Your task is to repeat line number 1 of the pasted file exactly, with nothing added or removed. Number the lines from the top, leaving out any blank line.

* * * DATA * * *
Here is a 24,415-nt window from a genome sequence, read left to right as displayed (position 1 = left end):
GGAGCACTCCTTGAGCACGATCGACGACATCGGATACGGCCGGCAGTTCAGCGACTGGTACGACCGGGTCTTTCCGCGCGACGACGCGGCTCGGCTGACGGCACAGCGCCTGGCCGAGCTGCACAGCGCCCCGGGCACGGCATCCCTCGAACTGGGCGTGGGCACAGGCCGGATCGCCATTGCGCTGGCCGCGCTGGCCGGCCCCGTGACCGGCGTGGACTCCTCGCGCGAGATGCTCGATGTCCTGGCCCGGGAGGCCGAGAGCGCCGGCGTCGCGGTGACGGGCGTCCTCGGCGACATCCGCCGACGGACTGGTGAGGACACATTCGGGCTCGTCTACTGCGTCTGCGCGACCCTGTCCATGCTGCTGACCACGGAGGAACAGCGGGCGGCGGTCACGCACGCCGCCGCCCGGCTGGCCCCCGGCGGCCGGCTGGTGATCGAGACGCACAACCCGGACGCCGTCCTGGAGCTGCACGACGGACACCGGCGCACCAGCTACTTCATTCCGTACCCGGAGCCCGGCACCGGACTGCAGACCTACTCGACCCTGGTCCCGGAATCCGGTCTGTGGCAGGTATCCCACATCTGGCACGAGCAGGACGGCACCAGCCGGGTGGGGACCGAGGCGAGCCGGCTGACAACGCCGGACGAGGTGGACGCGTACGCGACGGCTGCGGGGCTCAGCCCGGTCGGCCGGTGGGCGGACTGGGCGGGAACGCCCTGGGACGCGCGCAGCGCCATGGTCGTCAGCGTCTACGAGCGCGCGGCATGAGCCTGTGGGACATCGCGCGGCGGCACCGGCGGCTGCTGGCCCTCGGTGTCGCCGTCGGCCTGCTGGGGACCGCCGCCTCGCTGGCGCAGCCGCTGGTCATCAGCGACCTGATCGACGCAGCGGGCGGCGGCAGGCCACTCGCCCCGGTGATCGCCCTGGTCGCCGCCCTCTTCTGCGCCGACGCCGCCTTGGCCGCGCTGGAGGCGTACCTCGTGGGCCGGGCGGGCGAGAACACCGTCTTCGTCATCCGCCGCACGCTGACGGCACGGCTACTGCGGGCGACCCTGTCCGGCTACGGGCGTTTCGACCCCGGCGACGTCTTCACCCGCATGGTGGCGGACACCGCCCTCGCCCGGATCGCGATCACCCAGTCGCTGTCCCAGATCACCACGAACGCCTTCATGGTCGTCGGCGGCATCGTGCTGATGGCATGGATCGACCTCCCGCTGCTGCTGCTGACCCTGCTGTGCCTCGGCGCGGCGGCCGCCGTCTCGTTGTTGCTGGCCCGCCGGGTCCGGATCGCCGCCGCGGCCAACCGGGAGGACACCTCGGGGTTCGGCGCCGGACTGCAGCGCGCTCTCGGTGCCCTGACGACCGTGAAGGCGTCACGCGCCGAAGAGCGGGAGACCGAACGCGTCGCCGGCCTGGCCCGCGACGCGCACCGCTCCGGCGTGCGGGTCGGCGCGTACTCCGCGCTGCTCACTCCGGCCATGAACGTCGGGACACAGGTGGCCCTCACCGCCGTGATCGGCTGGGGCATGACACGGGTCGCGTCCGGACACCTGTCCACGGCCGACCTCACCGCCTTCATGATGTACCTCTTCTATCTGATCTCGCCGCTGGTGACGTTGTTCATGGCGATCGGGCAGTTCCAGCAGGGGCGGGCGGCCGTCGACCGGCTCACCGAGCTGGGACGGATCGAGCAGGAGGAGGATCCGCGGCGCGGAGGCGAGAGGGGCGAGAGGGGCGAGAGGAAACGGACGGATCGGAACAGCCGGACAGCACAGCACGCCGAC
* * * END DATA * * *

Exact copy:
Here is a 24,415-nt window from a genome sequence, read left to right as displayed (position 1 = left end):